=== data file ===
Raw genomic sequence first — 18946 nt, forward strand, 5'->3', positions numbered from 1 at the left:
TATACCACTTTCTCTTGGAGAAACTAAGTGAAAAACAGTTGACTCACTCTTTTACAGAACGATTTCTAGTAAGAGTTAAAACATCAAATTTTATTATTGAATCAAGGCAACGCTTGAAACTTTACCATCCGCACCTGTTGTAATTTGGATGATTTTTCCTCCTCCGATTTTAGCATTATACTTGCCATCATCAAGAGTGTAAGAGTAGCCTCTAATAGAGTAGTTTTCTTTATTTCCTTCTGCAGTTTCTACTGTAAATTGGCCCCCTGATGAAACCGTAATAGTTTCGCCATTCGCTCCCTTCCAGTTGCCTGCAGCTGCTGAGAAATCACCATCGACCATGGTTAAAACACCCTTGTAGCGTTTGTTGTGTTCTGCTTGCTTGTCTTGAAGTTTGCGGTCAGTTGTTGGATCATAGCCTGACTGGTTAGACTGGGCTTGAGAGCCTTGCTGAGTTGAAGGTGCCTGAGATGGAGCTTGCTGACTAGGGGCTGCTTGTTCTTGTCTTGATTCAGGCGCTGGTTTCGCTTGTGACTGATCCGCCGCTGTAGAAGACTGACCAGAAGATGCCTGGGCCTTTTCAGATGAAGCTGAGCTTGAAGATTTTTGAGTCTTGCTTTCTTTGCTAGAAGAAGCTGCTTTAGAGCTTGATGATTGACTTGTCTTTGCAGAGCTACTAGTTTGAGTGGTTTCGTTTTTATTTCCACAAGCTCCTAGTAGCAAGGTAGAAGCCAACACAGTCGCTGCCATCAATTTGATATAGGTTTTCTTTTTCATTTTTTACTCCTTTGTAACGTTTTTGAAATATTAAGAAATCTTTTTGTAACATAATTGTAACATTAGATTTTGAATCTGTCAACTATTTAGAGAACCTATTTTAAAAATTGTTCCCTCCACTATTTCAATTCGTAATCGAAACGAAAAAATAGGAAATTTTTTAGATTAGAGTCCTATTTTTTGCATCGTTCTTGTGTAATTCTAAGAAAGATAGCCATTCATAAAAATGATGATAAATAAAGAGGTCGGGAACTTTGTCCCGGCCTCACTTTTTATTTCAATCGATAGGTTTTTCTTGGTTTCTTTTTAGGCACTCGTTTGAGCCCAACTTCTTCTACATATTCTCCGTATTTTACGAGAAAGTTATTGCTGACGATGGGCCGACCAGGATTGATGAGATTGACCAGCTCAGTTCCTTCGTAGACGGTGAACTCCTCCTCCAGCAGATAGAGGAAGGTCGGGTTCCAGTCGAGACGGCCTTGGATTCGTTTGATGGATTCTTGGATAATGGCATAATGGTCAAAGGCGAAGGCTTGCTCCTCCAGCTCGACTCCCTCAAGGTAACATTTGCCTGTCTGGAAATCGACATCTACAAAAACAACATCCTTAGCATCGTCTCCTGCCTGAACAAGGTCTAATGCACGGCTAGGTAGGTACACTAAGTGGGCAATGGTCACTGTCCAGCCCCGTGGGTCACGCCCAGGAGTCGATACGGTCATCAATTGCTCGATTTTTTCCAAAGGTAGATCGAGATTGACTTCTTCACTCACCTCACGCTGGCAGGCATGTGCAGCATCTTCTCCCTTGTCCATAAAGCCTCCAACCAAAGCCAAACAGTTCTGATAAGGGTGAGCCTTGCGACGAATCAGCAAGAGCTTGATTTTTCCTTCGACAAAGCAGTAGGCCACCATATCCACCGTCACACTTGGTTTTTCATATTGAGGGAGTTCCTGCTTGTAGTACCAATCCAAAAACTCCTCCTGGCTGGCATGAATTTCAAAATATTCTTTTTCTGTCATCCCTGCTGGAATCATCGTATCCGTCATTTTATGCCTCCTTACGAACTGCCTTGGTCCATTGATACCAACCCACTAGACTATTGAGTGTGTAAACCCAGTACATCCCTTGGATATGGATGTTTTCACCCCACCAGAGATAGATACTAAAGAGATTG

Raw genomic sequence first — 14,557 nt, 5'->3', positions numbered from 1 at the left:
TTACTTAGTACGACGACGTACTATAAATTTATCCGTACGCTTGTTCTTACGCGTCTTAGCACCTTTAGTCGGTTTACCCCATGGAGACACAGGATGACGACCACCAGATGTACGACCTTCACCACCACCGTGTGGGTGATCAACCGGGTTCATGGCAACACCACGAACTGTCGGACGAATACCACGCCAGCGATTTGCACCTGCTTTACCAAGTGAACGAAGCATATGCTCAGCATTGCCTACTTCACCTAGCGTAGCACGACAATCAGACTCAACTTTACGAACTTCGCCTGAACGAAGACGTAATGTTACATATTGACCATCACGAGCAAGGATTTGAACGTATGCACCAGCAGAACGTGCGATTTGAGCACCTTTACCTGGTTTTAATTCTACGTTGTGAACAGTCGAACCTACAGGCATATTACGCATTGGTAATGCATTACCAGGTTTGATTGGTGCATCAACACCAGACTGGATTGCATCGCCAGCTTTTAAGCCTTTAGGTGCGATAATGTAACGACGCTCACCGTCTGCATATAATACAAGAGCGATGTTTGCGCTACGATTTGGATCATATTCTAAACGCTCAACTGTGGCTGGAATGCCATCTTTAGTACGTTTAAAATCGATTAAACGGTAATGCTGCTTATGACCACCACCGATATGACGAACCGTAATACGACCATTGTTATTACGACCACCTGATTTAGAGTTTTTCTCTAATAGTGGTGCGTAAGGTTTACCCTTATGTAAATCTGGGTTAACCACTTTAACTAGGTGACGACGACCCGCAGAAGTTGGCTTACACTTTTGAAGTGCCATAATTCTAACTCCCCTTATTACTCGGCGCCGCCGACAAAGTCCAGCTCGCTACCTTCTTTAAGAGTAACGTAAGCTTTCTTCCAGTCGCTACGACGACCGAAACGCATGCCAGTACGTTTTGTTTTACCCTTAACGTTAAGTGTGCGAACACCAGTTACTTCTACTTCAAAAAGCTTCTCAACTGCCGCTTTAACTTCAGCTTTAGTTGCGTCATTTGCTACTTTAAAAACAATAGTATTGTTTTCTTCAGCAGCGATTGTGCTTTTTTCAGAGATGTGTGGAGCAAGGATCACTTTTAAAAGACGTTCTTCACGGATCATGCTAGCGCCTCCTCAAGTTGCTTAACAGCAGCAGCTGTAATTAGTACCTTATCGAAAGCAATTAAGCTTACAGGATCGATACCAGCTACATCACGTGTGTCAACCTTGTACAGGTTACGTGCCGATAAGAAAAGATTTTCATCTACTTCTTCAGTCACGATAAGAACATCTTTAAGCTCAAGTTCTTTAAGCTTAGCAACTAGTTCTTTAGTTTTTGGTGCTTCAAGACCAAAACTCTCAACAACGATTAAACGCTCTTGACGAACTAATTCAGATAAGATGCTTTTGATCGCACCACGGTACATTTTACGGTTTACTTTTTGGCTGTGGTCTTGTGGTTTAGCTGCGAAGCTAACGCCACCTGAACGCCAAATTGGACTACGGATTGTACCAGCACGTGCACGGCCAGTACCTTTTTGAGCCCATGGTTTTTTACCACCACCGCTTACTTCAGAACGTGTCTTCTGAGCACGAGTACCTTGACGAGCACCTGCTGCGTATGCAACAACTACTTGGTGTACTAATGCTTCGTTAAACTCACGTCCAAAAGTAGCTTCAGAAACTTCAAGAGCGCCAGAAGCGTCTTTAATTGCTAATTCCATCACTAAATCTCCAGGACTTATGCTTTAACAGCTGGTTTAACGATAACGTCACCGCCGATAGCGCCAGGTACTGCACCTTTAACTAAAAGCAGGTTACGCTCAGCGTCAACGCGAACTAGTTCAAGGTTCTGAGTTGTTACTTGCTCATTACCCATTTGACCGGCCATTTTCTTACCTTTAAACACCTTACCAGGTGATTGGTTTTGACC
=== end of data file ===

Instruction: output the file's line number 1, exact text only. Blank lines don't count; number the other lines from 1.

Raw genomic sequence first — 18946 nt, forward strand, 5'->3', positions numbered from 1 at the left: